The Internet is the most powerful resource ever made, but unfortunately, not everyone can take full advantage of it. As the world becomes more connected, it’s important to ensure everyone is included, especially those who are impaired or have disabilities. The most recent census showed 19% of the American population has a disability, a huge percentage that shouldn’t be ignored when building your digital marketing strategy.
The United States, through the Americans with Disabilities Act, has made great strides to ensure impaired and disabled people have access to public places. This applies to the internet as well, although these standards are not as clearly defined by the law. This is because the ADA was passed in 1990, long before the internet began to emerge. The World Wide Web Consortium (W3C), established Web Accessibility Standards in 2008, which aim to better define what an accessible website looks like.
What is web accessibility?
Web accessibility allows impaired and disabled people to interact with websites, tools and technology. There are 3 levels of accessibility under the Web Consortium Accessibility Guidelines (WCAG). The more accessible you want a website, the more work that needs to be done. Because implementation costs can be prohibitive, these levels give businesses flexibility when defining their accessibility goals.
LEVEL A (Beginner)
This is the easiest level of compliance to achieve. It will improve your website’s experience for people with and without impairments or disabilities. Every modern website should strive to adhere to this at a minimum.
1.1.1 – Non-text Content: Provide text alternatives for non-text content
1.2.1 – Audio-only and Video-only (Pre-recorded): Provide an alternative to video-only and audio-only content
1.2.2 – Captions (Pre-recorded): Provide captions for videos with audio
1.2.3 – Audio Description or Media Alternative (Pre-recorded): Video with audio has the second alternative
1.3.1 – Info and Relationships: Logical structure
1.3.2 – Meaningful Sequence: Present content in a meaningful order
1.3.3 – Sensory Characteristics: Use more than one sense for instructions
1.4.1 – Use of Color: Don’t use a presentation that relies solely on color
1.4.2 – Audio Control: Don’t play audio automatically
2.1.1 – Keyboard: Accessible by keyboard only
2.1.2 – No Keyboard Trap: Don’t trap keyboard users
2.2.1 – Timing Adjustable: Time limits have user controls
2.2.2 – Pause, Stop, Hide: Provide user controls for moving content
2.3.1 – Three Flashes or Below: No content flashes more than three times per second
2.4.1 – Bypass Blocks: Provide a ‘Skip to Content’ link
2.4.2 – Page Titled: Use helpful and clear page titles
2.4.3 – Focus Order: Logical order
2.4.4 – Link Purpose (In Context): Every link’s purpose is clear from its context
3.1.1 – Language of Page: Page has a language assigned
3.2.1 – On Focus: Elements do not change when they receive focus
3.2.2 – On Input: Elements do not change when they receive input
3.3.1 – Error Identification: Clearly identify input errors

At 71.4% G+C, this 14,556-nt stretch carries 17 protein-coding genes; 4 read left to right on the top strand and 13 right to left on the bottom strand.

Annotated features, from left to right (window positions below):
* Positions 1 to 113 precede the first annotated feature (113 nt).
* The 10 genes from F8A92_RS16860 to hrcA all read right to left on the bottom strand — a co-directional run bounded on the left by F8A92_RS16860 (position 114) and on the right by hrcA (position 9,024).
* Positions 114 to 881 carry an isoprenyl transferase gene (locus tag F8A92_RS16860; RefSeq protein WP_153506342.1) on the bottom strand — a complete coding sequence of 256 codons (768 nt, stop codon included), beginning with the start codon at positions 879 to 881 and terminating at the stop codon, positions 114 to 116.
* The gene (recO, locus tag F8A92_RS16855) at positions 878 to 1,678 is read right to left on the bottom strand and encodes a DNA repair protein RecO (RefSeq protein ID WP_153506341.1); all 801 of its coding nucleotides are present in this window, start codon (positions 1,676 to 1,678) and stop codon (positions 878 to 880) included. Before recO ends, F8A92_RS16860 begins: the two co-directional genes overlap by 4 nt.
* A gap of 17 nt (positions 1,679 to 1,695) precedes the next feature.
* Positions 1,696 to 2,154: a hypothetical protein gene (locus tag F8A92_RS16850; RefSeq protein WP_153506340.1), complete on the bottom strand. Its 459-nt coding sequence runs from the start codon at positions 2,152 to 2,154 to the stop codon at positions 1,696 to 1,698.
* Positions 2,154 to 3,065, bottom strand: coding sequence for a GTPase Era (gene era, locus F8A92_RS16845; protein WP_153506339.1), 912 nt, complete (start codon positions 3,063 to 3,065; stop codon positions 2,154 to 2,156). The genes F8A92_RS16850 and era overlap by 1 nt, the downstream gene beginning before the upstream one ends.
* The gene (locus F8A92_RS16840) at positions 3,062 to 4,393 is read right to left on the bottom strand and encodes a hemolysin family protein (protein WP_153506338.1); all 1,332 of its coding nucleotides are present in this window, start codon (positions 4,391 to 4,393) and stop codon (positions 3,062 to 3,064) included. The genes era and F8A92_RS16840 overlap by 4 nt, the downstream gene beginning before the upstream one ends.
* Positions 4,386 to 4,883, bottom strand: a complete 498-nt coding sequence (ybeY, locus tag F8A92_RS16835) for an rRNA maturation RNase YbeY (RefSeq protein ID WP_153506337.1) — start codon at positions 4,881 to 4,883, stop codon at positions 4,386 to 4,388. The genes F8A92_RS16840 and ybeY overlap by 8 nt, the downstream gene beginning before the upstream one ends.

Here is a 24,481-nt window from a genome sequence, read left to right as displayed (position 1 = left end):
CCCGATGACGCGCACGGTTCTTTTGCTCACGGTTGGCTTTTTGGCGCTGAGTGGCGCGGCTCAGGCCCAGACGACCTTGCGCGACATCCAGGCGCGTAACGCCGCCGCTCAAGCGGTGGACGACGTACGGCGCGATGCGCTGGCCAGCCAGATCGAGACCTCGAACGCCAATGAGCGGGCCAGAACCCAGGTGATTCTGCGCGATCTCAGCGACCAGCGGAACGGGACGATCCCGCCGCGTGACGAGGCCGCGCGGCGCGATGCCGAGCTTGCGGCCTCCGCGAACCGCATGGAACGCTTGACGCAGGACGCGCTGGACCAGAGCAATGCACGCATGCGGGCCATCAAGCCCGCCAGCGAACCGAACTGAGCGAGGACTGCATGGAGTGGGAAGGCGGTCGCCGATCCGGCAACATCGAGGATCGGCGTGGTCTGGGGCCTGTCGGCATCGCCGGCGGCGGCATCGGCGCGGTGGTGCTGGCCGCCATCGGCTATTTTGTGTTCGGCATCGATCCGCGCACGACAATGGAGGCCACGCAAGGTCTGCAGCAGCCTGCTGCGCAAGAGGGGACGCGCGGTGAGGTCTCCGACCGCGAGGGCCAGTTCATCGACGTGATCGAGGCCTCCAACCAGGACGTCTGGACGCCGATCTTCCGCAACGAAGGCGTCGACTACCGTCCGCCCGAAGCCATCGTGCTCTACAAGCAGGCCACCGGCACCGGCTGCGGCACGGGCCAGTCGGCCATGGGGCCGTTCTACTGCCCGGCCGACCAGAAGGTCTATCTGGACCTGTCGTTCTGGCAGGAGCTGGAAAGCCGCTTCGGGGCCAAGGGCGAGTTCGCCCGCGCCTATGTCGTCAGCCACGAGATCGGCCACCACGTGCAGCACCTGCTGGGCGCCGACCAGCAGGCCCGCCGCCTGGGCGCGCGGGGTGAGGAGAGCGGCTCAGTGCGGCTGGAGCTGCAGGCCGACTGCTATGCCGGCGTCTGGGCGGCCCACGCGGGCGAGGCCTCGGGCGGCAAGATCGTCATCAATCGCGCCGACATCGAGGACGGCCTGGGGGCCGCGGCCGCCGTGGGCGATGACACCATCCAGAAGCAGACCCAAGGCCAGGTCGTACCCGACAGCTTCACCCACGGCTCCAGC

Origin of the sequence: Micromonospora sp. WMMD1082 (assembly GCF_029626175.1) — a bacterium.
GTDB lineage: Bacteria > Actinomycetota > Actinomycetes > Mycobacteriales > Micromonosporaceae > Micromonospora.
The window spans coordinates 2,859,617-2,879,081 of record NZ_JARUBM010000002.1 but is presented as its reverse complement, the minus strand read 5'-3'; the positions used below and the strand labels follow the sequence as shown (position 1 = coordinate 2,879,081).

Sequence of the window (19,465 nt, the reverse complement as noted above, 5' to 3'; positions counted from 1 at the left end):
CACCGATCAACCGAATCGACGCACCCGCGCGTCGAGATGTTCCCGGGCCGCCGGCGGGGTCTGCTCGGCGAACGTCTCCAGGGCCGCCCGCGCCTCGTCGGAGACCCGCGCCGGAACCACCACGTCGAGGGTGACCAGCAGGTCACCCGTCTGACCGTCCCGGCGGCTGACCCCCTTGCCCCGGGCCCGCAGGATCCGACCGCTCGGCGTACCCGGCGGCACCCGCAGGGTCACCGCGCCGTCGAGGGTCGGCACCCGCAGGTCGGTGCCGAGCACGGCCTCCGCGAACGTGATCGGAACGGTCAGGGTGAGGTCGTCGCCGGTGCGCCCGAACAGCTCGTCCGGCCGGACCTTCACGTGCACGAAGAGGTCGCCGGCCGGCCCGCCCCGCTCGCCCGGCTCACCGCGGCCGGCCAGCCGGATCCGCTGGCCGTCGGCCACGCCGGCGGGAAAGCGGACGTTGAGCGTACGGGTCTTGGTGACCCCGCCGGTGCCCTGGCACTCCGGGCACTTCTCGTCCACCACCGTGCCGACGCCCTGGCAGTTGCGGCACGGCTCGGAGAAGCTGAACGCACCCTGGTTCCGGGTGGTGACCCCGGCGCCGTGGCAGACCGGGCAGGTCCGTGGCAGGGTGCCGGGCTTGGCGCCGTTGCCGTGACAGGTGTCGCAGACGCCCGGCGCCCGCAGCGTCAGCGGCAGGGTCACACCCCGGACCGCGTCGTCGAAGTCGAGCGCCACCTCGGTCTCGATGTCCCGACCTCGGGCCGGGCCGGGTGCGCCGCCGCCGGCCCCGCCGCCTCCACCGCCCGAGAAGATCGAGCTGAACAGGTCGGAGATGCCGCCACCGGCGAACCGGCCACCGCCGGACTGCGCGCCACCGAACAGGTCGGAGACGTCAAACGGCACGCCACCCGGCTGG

3.3.2 – Labels or Instructions: Label elements and give instructions
4.1.1 – Parsing: No major code errors
4.1.2 – Name, Role, Value: Build all elements for accessibility
LEVEL AA (Intermediate)
In January 2017, WCAG 2.0 level AA was adopted as the standard for US federal websites. This level will provide more benefits to a greater number of users than the A level. All modern websites are encouraged to achieve this level. While private US websites aren’t required to meet this standard yet, they do have a legal obligation to be accessible.
1.2.4 – Captions (Live): Live videos have captions
1.2.5 – Audio Description (Pre-recorded): Users have access to audio description for video content
1.4.3 – Contrast (Minimum): Contrast ratio between text and background is at least 4.5:1
1.4.4 – Resize Text: Text can be resized to 200% without loss of content or function
1.4.5 – Images of Text: Don’t use images of text
2.4.5 – Multiple Ways: Offer several ways to find pages
2.4.6 – Headings and Labels: Use clear headings and labels
2.4.7 – Focus Visible: Ensure keyboard focus is visible and clear
3.1.2 – Language of Parts: Tell users when the language on a page changes
3.2.3 – Consistent Navigation: Use menus consistently
3.2.4 – Consistent Identification: Use icons and buttons consistently
3.3.3 – Error Suggestion: Suggest fixes when users make errors
3.3.4- Error Prevention (Legal, Financial, Data): Reduce the risk of input errors for sensitive data
LEVEL AAA (Advanced)
This is the best of the best, and isn’t easily achieved. This level doesn’t just look at the technical aspect but is strict about content as well. Under AAA, if anything on a web page is written at 10th-grade level or higher, it requires additional explanation. Other hurdles for this level include live audio text transcription and sign language recordings.
1.2.6 – Sign Language (Pre-recorded): Provide sign language translations for videos
1.2.7 – Extended Audio description (Pre-recorded): Provide extended audio description for videos